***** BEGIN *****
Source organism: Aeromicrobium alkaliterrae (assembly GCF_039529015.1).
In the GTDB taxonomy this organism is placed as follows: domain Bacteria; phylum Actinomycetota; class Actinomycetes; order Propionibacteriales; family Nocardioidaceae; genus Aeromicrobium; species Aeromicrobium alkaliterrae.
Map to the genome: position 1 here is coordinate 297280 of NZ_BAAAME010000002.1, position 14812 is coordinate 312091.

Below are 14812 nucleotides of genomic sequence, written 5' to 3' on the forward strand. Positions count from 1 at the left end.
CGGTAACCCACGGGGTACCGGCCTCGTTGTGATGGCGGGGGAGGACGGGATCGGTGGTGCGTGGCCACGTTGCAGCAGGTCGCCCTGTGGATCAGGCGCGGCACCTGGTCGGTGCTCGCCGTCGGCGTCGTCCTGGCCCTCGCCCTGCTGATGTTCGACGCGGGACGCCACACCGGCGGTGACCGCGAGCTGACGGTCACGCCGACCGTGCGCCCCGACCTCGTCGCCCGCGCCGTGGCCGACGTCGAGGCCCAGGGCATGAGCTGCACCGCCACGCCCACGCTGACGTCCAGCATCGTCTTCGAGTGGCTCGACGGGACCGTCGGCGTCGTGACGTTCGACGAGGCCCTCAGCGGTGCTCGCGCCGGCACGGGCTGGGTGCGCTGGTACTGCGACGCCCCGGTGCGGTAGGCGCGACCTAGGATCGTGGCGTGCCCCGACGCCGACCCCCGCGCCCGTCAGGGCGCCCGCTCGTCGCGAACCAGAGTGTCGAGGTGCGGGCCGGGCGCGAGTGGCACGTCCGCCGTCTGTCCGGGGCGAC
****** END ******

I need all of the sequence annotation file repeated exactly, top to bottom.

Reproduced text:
Source organism: Aeromicrobium alkaliterrae (assembly GCF_039529015.1).
In the GTDB taxonomy this organism is placed as follows: domain Bacteria; phylum Actinomycetota; class Actinomycetes; order Propionibacteriales; family Nocardioidaceae; genus Aeromicrobium; species Aeromicrobium alkaliterrae.
Map to the genome: position 1 here is coordinate 297280 of NZ_BAAAME010000002.1, position 14812 is coordinate 312091.

Below are 14812 nucleotides of genomic sequence, written 5' to 3' on the forward strand. Positions count from 1 at the left end.
CGGTAACCCACGGGGTACCGGCCTCGTTGTGATGGCGGGGGAGGACGGGATCGGTGGTGCGTGGCCACGTTGCAGCAGGTCGCCCTGTGGATCAGGCGCGGCACCTGGTCGGTGCTCGCCGTCGGCGTCGTCCTGGCCCTCGCCCTGCTGATGTTCGACGCGGGACGCCACACCGGCGGTGACCGCGAGCTGACGGTCACGCCGACCGTGCGCCCCGACCTCGTCGCCCGCGCCGTGGCCGACGTCGAGGCCCAGGGCATGAGCTGCACCGCCACGCCCACGCTGACGTCCAGCATCGTCTTCGAGTGGCTCGACGGGACCGTCGGCGTCGTGACGTTCGACGAGGCCCTCAGCGGTGCTCGCGCCGGCACGGGCTGGGTGCGCTGGTACTGCGACGCCCCGGTGCGGTAGGCGCGACCTAGGATCGTGGCGTGCCCCGACGCCGACCCCCGCGCCCGTCAGGGCGCCCGCTCGTCGCGAACCAGAGTGTCGAGGTGCGGGCCGGGCGCGAGTGGCACGTCCGCCGTCTGTCCGGGGCGAC